The water from the hot springs poured over the ledge like a waterfall. I sat underneath and let the warm water wash away the grime from four days of paddling. But I was not alone.
This place is a strange contradiction of pristine, rugged coast wilderness and popular, yet hard to get to, busy tourist spot. It took me three days to paddle here from the closest town, Tofino. Tourists can take a two hour high-speed boat ride, or a 30 minute float plane ride; A day trip- Not 3! For anyone, it’s a commitment just to get to Tofino – it’s not that easy to get to this remote area of West Vancouver Island. I forgot to mention, there is a two mile hike to the hot spring.
But it’s worth it- the rugged beauty of this place is breathtaking. The spring starts in the forest and flows into a steaming creek that winds around old growth cedar trees. It then exits the forest and flows over jet-black rocks into a long narrow crevasse, where the water becomes waist deep. Numerous pools of varying sizes and temperatures lead down to the ocean, with the cooler pools closest to the open water. Uniquely stunning; like no place I have seen before.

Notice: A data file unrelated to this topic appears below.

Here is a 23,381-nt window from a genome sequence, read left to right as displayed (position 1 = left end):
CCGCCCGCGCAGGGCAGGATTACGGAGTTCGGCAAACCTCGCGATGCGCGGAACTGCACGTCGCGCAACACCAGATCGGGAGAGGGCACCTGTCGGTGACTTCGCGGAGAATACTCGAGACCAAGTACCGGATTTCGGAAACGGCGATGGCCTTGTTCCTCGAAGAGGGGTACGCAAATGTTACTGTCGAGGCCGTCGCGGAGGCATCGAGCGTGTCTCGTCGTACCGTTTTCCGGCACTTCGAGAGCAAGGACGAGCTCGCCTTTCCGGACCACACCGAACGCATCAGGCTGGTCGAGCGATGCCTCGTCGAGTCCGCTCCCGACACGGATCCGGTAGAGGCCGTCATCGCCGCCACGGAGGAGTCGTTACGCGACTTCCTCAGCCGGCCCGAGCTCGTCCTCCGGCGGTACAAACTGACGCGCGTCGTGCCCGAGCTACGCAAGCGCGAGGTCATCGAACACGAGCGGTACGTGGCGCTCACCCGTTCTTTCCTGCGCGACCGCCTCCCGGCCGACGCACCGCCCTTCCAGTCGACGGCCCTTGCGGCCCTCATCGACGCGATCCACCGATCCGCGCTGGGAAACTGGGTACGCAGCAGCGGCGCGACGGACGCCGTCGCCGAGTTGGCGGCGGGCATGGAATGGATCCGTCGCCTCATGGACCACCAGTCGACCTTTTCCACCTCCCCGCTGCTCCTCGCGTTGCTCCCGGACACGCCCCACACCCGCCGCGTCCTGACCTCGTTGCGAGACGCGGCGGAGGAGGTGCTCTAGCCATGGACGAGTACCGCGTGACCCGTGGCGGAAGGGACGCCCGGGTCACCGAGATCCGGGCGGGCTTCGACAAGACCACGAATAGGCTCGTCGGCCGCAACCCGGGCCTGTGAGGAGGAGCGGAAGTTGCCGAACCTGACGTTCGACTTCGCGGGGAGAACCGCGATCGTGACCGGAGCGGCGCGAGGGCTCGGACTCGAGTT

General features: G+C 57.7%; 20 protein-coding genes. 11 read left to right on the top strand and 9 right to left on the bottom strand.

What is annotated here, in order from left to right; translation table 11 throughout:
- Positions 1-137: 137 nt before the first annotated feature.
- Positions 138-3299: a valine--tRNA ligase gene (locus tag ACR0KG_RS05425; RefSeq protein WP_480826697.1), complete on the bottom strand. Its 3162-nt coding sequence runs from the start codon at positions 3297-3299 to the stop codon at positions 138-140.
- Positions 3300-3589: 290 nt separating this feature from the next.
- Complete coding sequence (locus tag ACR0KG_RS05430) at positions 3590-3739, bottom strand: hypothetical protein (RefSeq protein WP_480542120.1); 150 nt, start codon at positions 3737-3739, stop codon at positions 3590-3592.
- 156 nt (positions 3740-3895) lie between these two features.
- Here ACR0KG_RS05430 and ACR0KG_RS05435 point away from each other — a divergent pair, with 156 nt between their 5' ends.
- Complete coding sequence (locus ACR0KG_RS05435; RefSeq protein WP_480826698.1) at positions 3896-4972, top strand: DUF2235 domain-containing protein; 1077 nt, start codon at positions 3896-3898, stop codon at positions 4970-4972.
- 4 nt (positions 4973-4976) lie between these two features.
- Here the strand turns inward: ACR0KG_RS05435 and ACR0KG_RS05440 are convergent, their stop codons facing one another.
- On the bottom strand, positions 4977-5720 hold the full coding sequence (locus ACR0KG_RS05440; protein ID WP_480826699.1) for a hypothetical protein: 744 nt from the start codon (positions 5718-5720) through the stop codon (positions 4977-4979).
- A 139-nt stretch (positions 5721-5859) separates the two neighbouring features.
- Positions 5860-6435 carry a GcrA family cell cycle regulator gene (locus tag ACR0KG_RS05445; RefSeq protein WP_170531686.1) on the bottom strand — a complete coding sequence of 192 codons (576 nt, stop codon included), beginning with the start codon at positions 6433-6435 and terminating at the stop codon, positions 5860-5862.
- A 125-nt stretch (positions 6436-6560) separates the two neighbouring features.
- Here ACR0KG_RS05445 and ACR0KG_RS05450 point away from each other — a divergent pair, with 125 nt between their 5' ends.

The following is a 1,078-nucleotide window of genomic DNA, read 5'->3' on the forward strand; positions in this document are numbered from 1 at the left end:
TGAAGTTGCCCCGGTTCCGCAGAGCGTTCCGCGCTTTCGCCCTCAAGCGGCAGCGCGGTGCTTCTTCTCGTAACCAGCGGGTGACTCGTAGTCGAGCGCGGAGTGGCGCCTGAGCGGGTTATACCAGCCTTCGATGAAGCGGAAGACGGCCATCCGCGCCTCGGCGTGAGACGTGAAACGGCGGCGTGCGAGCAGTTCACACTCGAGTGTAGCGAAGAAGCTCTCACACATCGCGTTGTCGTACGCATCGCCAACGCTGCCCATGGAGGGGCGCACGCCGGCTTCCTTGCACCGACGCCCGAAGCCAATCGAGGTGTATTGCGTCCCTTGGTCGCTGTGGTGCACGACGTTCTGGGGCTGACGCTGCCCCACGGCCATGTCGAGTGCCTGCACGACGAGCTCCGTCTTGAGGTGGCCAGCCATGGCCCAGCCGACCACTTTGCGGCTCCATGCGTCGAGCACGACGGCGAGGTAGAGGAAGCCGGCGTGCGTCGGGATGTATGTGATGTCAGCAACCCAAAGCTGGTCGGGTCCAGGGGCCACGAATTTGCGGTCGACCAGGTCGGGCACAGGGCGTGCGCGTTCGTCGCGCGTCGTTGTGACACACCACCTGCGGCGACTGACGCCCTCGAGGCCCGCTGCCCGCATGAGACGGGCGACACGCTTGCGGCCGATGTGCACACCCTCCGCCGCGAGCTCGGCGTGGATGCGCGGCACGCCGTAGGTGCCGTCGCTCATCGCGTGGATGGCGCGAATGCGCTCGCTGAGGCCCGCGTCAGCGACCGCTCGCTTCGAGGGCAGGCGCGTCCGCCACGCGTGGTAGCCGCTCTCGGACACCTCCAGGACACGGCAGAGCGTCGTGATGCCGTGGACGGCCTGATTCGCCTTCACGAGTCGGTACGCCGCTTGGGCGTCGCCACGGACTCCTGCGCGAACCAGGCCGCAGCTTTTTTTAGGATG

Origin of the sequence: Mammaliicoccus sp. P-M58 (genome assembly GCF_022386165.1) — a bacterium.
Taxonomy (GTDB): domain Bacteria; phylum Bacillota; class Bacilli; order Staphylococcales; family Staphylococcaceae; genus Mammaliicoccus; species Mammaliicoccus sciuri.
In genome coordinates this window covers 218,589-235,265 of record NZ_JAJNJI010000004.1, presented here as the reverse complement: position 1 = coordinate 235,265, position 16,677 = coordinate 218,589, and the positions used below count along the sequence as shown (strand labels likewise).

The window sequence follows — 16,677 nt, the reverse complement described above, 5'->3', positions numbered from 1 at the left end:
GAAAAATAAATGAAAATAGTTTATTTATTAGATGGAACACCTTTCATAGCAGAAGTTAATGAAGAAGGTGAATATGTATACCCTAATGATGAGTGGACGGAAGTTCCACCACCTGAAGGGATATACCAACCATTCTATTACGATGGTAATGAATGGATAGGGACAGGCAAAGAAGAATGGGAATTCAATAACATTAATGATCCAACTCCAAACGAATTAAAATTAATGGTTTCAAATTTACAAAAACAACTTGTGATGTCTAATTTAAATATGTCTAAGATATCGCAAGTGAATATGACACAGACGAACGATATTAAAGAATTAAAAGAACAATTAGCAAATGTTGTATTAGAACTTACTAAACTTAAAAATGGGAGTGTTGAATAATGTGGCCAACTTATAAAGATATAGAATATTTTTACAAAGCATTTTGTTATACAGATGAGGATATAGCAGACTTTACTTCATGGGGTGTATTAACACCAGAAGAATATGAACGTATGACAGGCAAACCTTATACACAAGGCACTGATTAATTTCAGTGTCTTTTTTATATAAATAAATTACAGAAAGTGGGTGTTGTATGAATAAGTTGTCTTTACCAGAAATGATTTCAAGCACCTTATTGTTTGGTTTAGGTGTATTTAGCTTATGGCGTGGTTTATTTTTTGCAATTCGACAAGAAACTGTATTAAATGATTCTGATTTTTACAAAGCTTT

I had reached the springs early in the morning and it was a shock to find dozens of people from all over the world, after hardly seeing anyone for days. There were people everywhere in all the small spring pools. I was worried about stepping on feet as I maneuvered around the spring.
When I am on my solo kayak trips, it’s my mission to get as far away from civilization as possible, I hope to see no-one. So when I find a truly remote, unspoiled, wild place filled with people it’s a little disappointing. But when you see the unique beauty of Hot Springs Cove, you understand why so many people make the pilgrimage.
It was all good, after not speaking to anyone all week, It was nice to have a little chat. But before long, I retreated back to the the woods, alone.